The most natural shape for a planetary body to take is a smooth sphere, where all points on the surface are an equal distance from the planet's core. Isostasy describes how mountains, valleys and hills are supported and kept from flattening into smooth plains.
There are two main types isostasy: Pratt and Airy. Both focus on balancing the masses of equally sized slices of the planet. If the mass in one slice is much greater than the mass in a slice next to it, the planet’s mantle will ooze, shifting the crust on top of it until the masses of every slice are equal.
Pratt isostasy states that a planet’s crust varies in density. A slice of the planet that contains a mountain has the same mass as a slice that contains flat land, because the crust that makes the mountain is less dense than the crust that makes flat land. In all points of the planet, the bottom of the crust floats evenly on the mantle.
Until Sori completed his study, no scientist had explained why Pratt isostasy would or wouldn't support Mercury's landscape. To test it, Sori needed to relate the planet’s density to its topography. Scientists had already constructed a topographic map of Mercury using data from MESSENGER, but a map of density didn't exist. So Sori made his own using MESSENGER's data about the elements found on Mercury's surface.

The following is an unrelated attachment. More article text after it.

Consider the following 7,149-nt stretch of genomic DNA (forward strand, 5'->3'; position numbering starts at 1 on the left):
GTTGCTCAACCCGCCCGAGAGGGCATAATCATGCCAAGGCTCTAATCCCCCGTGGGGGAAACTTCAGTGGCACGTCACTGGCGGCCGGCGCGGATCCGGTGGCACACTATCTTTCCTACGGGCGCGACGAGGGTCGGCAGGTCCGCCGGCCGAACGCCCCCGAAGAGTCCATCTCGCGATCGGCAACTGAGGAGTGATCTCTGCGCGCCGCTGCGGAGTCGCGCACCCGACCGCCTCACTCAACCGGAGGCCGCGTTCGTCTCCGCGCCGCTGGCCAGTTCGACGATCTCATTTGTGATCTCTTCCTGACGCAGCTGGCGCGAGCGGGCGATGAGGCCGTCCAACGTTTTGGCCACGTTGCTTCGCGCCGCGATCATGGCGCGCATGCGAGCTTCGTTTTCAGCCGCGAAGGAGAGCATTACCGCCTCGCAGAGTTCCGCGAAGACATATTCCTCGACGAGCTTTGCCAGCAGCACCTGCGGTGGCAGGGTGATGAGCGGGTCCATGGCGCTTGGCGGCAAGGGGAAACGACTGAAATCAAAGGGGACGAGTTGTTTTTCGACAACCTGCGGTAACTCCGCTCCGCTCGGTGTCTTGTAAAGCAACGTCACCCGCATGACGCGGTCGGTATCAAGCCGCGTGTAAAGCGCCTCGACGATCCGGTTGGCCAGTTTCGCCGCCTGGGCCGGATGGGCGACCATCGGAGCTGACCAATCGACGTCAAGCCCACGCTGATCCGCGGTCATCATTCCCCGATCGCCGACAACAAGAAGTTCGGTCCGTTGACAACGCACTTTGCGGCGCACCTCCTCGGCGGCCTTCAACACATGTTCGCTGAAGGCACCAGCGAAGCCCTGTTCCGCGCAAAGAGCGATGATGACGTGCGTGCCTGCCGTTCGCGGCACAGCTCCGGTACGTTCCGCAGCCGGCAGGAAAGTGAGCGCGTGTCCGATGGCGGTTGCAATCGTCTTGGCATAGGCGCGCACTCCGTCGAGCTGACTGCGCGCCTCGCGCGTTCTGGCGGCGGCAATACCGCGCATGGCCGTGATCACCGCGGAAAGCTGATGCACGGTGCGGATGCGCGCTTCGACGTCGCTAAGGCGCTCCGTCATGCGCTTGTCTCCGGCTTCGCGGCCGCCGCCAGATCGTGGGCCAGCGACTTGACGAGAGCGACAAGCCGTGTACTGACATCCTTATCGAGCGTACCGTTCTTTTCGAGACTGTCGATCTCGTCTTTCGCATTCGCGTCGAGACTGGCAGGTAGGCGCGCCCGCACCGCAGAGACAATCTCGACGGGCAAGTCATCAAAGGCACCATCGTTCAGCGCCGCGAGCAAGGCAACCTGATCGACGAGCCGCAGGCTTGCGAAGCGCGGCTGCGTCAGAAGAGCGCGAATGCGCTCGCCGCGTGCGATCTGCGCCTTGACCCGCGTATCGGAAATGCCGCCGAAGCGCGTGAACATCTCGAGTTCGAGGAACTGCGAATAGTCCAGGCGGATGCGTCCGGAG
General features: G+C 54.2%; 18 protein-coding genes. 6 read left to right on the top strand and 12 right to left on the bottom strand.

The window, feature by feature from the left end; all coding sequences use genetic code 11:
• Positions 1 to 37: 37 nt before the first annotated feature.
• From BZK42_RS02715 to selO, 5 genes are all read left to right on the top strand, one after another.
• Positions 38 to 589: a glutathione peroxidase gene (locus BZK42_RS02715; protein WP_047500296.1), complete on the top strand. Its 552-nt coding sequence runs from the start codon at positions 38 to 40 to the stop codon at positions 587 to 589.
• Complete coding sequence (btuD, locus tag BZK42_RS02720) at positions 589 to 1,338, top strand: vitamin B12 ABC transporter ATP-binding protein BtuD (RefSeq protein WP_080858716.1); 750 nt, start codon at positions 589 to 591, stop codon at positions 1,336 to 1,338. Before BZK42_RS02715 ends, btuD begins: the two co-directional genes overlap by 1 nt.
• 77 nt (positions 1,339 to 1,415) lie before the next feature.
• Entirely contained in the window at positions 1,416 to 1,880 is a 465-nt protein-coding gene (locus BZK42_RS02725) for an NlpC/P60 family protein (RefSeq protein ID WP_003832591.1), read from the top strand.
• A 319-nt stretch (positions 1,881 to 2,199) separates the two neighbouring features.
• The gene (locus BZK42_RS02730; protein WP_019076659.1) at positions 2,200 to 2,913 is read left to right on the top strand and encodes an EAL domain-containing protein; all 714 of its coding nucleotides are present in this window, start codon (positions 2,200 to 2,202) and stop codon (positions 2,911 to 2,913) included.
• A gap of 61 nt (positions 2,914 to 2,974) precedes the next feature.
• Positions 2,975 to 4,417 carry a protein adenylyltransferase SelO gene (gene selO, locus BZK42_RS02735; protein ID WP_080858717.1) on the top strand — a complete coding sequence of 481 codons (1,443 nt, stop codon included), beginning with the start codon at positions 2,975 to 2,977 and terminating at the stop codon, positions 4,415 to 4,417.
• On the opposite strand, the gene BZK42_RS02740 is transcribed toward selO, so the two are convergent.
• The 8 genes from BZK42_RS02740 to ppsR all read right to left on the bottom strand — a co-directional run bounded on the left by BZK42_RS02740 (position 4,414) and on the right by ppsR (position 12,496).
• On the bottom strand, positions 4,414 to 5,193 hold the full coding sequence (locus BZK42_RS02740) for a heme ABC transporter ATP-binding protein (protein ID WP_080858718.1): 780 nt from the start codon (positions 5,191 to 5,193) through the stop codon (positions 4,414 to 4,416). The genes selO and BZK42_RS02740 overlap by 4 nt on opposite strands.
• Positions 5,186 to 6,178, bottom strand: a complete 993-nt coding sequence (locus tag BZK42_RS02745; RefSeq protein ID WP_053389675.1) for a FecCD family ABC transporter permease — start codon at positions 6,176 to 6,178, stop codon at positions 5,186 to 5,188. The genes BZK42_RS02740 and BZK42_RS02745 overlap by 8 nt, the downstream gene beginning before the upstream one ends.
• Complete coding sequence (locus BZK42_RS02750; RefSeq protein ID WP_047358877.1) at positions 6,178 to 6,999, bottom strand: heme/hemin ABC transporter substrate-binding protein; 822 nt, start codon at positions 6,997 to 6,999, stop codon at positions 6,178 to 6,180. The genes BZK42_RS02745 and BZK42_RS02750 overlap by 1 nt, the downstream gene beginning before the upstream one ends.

“We know what minerals usually form rocks, and we know what elements each of these minerals contain. We can intelligently divide all the chemical abundances into a list of minerals," Sori said of the process he used to determine the location and abundance of minerals on the surface. "We know the densities of each of these minerals. We add them all up, and we get a map of density.”
Sori then compared his density map with the topographic map. If Pratt isostasy could explain Mercury’s landscape, Sori expected to find high-density minerals in craters and low-density minerals in mountains; however, he found no such relationship. On Mercury, minerals of high and low density are found in mountains and craters alike.